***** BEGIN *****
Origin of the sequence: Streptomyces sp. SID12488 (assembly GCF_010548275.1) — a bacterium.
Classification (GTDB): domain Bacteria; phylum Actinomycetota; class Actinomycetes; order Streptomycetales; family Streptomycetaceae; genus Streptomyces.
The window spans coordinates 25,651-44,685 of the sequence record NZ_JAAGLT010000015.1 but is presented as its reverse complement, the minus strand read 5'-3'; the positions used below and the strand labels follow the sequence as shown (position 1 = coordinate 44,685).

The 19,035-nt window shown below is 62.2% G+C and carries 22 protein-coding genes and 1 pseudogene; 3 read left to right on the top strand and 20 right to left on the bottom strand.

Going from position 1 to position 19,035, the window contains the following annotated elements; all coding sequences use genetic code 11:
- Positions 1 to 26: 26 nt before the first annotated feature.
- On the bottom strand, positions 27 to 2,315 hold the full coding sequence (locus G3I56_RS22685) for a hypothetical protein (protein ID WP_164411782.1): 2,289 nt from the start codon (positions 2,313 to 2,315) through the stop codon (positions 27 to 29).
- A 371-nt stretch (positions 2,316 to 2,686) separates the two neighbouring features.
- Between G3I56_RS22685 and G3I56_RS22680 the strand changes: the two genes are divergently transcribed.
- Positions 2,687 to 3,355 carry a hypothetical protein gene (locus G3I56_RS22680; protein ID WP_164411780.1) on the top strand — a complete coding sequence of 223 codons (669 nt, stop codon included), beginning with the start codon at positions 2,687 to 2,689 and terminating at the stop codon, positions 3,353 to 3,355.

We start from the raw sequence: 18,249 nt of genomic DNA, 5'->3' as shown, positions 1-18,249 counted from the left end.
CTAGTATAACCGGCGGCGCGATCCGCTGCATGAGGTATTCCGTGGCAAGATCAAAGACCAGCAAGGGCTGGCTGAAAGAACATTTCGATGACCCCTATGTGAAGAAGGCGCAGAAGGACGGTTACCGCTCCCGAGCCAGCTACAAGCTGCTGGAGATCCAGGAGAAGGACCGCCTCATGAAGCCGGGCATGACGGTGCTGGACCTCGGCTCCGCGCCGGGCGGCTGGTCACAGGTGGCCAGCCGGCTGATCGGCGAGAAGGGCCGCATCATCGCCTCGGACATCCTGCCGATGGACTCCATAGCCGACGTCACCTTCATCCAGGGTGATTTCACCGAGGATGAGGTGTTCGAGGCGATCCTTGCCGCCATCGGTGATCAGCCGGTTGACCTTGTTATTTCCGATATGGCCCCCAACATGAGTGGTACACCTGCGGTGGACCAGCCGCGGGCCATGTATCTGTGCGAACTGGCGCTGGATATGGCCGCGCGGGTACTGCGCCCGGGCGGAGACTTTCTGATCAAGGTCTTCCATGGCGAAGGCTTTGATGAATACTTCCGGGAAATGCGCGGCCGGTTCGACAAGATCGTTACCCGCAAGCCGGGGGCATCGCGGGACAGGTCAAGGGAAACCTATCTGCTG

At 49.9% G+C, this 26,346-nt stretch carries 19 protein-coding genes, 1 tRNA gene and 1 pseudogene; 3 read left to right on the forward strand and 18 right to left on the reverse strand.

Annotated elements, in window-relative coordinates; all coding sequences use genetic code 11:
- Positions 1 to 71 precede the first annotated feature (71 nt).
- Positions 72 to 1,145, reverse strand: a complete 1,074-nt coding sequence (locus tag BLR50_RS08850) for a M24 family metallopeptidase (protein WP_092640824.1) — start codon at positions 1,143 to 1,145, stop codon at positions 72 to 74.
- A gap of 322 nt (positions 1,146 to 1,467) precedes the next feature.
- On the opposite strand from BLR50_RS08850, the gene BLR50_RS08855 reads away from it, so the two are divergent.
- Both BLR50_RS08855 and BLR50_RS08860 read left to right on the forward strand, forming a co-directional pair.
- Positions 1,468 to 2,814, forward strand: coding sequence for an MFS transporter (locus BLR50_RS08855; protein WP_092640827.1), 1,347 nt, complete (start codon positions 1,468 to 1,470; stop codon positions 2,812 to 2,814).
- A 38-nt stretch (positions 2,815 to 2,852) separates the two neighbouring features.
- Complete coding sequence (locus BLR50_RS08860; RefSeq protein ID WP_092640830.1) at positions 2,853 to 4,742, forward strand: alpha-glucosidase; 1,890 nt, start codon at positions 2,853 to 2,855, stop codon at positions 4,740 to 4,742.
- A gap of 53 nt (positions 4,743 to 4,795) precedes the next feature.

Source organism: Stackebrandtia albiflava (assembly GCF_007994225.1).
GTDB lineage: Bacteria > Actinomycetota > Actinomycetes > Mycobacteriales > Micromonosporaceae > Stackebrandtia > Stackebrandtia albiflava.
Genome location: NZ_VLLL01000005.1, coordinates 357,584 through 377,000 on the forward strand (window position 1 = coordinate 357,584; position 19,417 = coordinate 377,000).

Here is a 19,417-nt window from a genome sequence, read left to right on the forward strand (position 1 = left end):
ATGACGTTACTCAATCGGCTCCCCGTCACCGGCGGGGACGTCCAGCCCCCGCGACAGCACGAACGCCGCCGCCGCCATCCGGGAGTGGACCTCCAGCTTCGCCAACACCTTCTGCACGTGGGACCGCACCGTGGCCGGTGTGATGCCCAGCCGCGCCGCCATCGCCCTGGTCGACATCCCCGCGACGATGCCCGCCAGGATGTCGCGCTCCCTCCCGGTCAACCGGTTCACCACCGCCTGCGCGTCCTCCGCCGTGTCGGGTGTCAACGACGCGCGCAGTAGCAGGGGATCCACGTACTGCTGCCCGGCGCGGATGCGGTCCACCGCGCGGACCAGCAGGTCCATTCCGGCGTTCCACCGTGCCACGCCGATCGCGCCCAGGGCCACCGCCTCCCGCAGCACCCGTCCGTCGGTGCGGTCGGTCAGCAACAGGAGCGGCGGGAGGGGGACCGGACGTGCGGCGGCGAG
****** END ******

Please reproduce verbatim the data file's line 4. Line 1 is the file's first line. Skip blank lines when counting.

The 19,035-nt window shown below is 62.2% G+C and carries 22 protein-coding genes and 1 pseudogene; 3 read left to right on the top strand and 20 right to left on the bottom strand.